Light doesn’t only serve as the basis of vision. It can influence behavior and how people feel. Further, light plays an important role in human health. As researchers gain insight into the relationship between light and health, the lighting industry is beginning to consider health effects in product and lighting design best practices.

Heart of the issue

At the core of one of light’s biggest effects on human health is its nonvisual effect on the body’s circadian system. The circadian system produces and regulates bodily functions based on 24-hour cycles, called circadian rhythms. Examples of circadian rhythms include sleep-wake cycles, core body temperature changes, and the release timing of hormones, such as melatonin. Disruption to circadian rhythms can lead to poor nighttime sleep and increased daytime napping as well as a greater risk of depression, obesity, diabetes and seasonal affective disorder.

The daily change from light to dark is the primary stimulus for synchronizing circadian rhythms to our local position on Earth. The human eye contains various cells receptive to light. Together with rods and cones, recently discovered intrinsically photoreceptive retinal ganglion cells, which are connected directly to the brain’s master clock, convert light into neural signals for regulating the timing of the circadian system.

For millions of years, sunrise and sunset primarily regulated the human circadian system. Today, we use electrical light sources, which also stimulate our circadian system. Designed primarily for vision, electrical lighting can provide too much or too little illumination to properly drive the circadian system. This uncertainty in light exposure can cause circadian disruption.

As our understanding of the science increases, it also creates opportunities to enjoy the visual and aesthetic benefits of electrical lighting while designing lighting systems that are conducive to proper circadian regulation.

What we can do

Mariana G. Figueiro, professor and light and health program director at the Lighting Research Center, Rensselaer Polytechnic Institute, Troy, N.Y., has been studying the relationship between light and health for years. She said four primary characteristics influence light’s effect on the circadian system.

Intensity is the quantity of light the eye’s photoreceptors receive during the day. In application, we are talking about light levels falling on the eye.

Figueiro said this factor may be predominant in circadian response. She said that vertical light levels are important here, rather than the horizontal (workplane) light levels that are typically the focus of lighting design for visual performance. This would entail ensuring vertical surfaces, such as cubicle walls, are properly lighted. It is a shift in traditional practice.

Optimal light levels can be calculated, but generally, a light level of about 30–40 vertical foot-candles (which translates to roughly 80–120 horizontal foot-candles) is desirable in the morning. Providing these light levels is currently at odds with commercial building energy codes. In fact, light levels suitable for energy codes based on visibility are sometimes too low to activate the circadian system, which is a big problem, Figueiro said. Ideally, light level will be variable throughout the day through supplemental task lighting and controls.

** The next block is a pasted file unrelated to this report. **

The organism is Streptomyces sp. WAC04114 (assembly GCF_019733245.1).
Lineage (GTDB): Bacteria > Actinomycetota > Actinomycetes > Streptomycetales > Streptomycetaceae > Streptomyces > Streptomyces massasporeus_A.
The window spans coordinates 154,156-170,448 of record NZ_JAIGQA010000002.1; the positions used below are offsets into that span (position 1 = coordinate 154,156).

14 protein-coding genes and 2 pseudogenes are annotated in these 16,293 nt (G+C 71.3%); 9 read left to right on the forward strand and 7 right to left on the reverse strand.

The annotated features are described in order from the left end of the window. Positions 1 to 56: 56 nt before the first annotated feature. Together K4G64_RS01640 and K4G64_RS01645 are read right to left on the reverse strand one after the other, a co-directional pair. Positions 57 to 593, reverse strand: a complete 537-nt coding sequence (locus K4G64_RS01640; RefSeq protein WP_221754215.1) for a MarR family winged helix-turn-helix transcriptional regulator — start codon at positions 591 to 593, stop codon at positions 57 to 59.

In the evening, starting about two hours before bedtime, a much lower vertical light level of 1–2 foot-candles is desirable.

Spectrum is the wavelength (typically associated with related color perception) of the light. While visual acuity is most responsive to medium-wavelength light [around 555 nanometers (nm), or “green”], circadian regulation is most responsive to short-wavelength light (460 nm, or “blue”). As a result, there is greater interest in lamps with a very cool correlated color temperature (5,000K-plus) and color-tuning light-emitting diode (LED) luminaires.

However, while research suggests spectrum can increase circadian response by a factor of two, Figueiro said increasing light levels is a more effective way to entrain the circadian system during the day. Both spectrum and quantity of light must be considered.

Further, while short-wavelength light can trigger a strong circadian response, red light can increase daytime and nighttime alertness and affect production of hormones, such as cortisol. So, red wavelengths, in addition to blue, are important.

Timing is when the eye’s photoreceptors receive light. People who work during the day require different light-exposure timing than people who work at night. The same intensity and spectrum delivered in the morning will have a different effect on sleep time than if received in the evening. In short, morning light aids going to bed earlier, while evening light will delay the timing of sleep.

Duration is the amount of exposure time. Intensity is important, but the circadian system really responds to the cumulative quantity of light the eye’s photoreceptors receive during the day. In short, the circadian system doesn’t turn on a dime. It essentially sums up morning and evening light and uses the net result to either advance or delay the body’s internal clock.

“We need to know these characteristics before we can determine what constitutes healthy lighting for each of us,” Figueiro said.